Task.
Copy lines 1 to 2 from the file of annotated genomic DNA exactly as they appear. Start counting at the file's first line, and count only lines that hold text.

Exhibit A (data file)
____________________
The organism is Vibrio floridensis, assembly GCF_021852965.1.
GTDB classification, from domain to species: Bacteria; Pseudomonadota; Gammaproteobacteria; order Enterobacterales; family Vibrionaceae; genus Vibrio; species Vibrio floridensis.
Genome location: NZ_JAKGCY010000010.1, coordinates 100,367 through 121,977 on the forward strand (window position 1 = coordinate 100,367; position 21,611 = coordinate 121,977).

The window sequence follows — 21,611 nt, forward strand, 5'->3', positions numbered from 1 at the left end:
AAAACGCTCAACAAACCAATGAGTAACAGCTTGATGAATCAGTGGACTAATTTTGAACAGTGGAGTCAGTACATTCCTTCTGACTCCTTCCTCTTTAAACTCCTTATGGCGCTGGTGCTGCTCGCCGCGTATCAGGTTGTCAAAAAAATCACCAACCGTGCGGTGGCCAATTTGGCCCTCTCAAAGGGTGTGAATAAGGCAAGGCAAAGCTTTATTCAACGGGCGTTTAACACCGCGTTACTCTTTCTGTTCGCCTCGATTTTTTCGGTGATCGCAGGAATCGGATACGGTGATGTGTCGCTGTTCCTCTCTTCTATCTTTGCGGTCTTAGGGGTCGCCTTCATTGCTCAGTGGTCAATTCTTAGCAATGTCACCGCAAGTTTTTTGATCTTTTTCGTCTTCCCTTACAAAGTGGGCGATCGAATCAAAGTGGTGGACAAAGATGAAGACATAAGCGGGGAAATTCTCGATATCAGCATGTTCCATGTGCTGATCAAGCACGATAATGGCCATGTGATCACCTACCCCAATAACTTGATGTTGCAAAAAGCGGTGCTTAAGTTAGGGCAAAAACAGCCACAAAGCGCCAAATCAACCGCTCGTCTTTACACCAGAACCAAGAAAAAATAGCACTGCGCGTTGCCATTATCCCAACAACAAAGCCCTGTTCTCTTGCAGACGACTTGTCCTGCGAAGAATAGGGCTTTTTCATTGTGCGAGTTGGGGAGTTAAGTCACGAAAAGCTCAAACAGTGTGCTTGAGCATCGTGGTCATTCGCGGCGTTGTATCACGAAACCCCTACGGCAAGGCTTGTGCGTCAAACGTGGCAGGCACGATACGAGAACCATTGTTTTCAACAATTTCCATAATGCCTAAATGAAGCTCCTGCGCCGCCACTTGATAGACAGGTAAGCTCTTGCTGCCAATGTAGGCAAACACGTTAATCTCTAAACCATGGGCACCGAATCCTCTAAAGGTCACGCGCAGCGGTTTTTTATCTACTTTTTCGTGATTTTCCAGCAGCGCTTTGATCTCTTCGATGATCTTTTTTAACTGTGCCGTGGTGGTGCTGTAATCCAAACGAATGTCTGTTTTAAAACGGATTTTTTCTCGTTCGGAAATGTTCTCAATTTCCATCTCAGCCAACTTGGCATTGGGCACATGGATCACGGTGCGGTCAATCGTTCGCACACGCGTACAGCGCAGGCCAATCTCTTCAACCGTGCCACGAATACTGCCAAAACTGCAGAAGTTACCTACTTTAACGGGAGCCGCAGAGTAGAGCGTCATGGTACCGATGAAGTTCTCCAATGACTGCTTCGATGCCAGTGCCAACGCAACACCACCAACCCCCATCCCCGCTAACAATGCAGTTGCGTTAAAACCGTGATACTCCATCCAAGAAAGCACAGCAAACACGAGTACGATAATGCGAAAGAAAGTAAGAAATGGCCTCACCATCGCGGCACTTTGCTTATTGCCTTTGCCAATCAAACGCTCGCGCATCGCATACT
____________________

The organism is Vibrio floridensis, assembly GCF_021852965.1.
GTDB classification, from domain to species: Bacteria; Pseudomonadota; Gammaproteobacteria; order Enterobacterales; family Vibrionaceae; genus Vibrio; species Vibrio floridensis.